Instrumentation for chemical concentration control
Numerous industrial applications require solutions of a specific chemical strength. Such specific concentrations are achieved by mixing a full strength solution with water in the desired proportions. Flow-paced control is used as a crude control in this operation, and a conductivity measurement is used for trim control.
The full-strength solution and water are mixed in two stages illustrated in Figure 1:
- A flow ratio controller on a mixing tank is set for a given flow rate of the full strength solution and a proportional flow rate of the water. The flow-ratio controller is set to produce a concentration slightly weaker than that which is desired. The flow-ratio controller should also be capable of warning operators when no liquid is actually flowing in the full strength solution and the water lines.
- A control valve receiving input from a conductivity analyser functions as a ‘trim control’. It adds a small amount of full strength solution to the mixing tank to produce the exact concentration desired.
For example, in making a 35% caustic solution from a large bulk caustic supply at 50%, the flow ratio controller is adjusted to make a 30% solution and the conductivity signal is used to add additional caustic to make the 35% solution.
Conductivity is an economical and widely used index of concentration for most acid, base, and salt solutions. It is important to determine the range of possible concentrations at a given location in order to interpret conductivity measurements. A good conductivity application will have a significant change in reading over the possible concentration range and only one concentration value for any given conductivity reading.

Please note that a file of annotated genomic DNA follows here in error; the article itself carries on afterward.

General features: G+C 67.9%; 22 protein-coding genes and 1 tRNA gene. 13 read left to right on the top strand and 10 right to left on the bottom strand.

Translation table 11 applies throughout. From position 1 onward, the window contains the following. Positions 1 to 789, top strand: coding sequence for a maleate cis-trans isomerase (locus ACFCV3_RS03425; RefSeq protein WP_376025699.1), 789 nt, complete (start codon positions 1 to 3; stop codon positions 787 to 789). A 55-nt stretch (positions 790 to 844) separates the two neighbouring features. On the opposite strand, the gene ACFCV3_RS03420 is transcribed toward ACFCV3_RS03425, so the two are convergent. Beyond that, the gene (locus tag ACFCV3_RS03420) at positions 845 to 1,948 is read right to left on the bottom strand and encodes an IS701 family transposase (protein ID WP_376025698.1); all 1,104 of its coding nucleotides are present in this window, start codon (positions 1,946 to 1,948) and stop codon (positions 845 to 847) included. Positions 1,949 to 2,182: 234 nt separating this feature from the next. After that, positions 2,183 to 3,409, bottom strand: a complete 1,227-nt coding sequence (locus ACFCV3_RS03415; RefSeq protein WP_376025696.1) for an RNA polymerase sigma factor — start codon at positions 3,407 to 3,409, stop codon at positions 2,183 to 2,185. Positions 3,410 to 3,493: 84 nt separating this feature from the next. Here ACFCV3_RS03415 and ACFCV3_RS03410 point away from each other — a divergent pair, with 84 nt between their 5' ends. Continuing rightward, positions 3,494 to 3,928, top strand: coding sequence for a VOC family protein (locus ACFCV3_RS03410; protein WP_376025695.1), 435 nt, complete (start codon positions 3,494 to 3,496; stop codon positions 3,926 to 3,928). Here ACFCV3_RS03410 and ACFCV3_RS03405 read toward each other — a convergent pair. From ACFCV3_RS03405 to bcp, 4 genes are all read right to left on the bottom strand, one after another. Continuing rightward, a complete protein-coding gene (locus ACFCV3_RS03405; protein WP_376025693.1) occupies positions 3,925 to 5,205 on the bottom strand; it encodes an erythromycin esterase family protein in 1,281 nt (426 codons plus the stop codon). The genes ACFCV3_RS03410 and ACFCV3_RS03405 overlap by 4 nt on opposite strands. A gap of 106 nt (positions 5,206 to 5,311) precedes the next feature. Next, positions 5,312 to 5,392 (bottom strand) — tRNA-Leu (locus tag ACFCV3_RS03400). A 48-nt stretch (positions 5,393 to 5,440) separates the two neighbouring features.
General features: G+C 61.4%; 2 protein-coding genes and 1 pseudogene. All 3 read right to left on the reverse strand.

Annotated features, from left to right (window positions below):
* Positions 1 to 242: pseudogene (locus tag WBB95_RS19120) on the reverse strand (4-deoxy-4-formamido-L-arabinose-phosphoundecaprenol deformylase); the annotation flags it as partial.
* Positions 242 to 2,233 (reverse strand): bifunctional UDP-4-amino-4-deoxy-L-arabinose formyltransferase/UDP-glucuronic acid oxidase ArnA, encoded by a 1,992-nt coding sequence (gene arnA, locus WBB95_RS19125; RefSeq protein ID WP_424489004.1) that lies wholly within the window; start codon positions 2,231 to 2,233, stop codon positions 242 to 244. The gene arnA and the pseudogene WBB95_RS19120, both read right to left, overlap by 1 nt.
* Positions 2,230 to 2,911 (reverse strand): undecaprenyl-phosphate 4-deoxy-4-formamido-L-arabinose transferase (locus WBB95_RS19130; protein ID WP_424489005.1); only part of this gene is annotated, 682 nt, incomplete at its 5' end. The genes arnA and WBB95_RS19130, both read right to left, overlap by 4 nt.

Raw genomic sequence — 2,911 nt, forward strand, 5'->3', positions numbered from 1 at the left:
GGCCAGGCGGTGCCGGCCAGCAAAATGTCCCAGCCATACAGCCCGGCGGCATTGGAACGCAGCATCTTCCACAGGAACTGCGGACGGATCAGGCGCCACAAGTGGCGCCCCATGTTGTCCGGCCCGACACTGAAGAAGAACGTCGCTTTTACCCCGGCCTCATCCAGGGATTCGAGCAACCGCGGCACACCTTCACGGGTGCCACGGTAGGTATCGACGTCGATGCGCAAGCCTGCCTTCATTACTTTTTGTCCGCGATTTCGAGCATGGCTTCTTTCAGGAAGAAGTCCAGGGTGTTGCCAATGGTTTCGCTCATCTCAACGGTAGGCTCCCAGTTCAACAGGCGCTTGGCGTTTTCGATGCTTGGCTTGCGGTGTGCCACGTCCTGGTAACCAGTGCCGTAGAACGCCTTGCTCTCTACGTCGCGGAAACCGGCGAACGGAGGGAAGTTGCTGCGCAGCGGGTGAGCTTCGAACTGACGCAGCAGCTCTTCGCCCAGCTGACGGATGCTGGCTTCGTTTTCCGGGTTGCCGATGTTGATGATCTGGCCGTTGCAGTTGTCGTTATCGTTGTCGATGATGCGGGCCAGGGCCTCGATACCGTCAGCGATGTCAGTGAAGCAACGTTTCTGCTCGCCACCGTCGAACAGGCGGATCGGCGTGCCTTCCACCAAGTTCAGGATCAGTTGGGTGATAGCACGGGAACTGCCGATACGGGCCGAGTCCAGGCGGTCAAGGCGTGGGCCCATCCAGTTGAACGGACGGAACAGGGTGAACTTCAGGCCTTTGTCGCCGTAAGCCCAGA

Conductivity tends to increase with concentration for dilute solutions, however concentrated solutions can have very different properties. Caustic soda (NaOH) is an example in which conductivity actually drops with increased concentration over 15% (see Figure 2).
Conductivity graphs, such as Figure 2 and the many others included in Emerson Automation Solutions’ Conductance Data for Commonly Used Chemicals, usually apply to pure mixtures of water and the indicated chemical. Although the conductivity of a mixture is usually close to the sum of the conductivity of its components, the presence of significant amounts of certain substances (iron, copper, and some sugars, for example) can actually lower the measured conductivity.
Conductivity data is temperature dependent and is frequently stated at a reference temperature of 25°C. Temperature correction is specific to the application and can be very important when extreme or variable temperature is likely.
Emerson Automation Solutions’ Liquid Division has a complete line of electrodeless (toroidal) conductivity sensors that are especially suitable for monitoring chemical concentration. The most popular and versatile sensor is the 228 insertion/submersion sensor, which can also be used in a high pressure retraction assembly. Sensors having other installation options include the large bore 226 sensors, sanitary 225, and the flow-through 242. Consult the appropriate Product Data Sheet for complete details.
Compatible toroidal conductivity analysers include the 5081-T and 1066 HART and FOUNDATION Fieldbus transmitters, the 1056 conductivity analyser, and the 56 conductivity analyser/controller. Each of these models has been specifically designed for measuring percent.
228 Toroidal conductivity sensor
For more information: https://www.emerson.com/en-au/automation/measurement-instrumentation/liquid-analysis.
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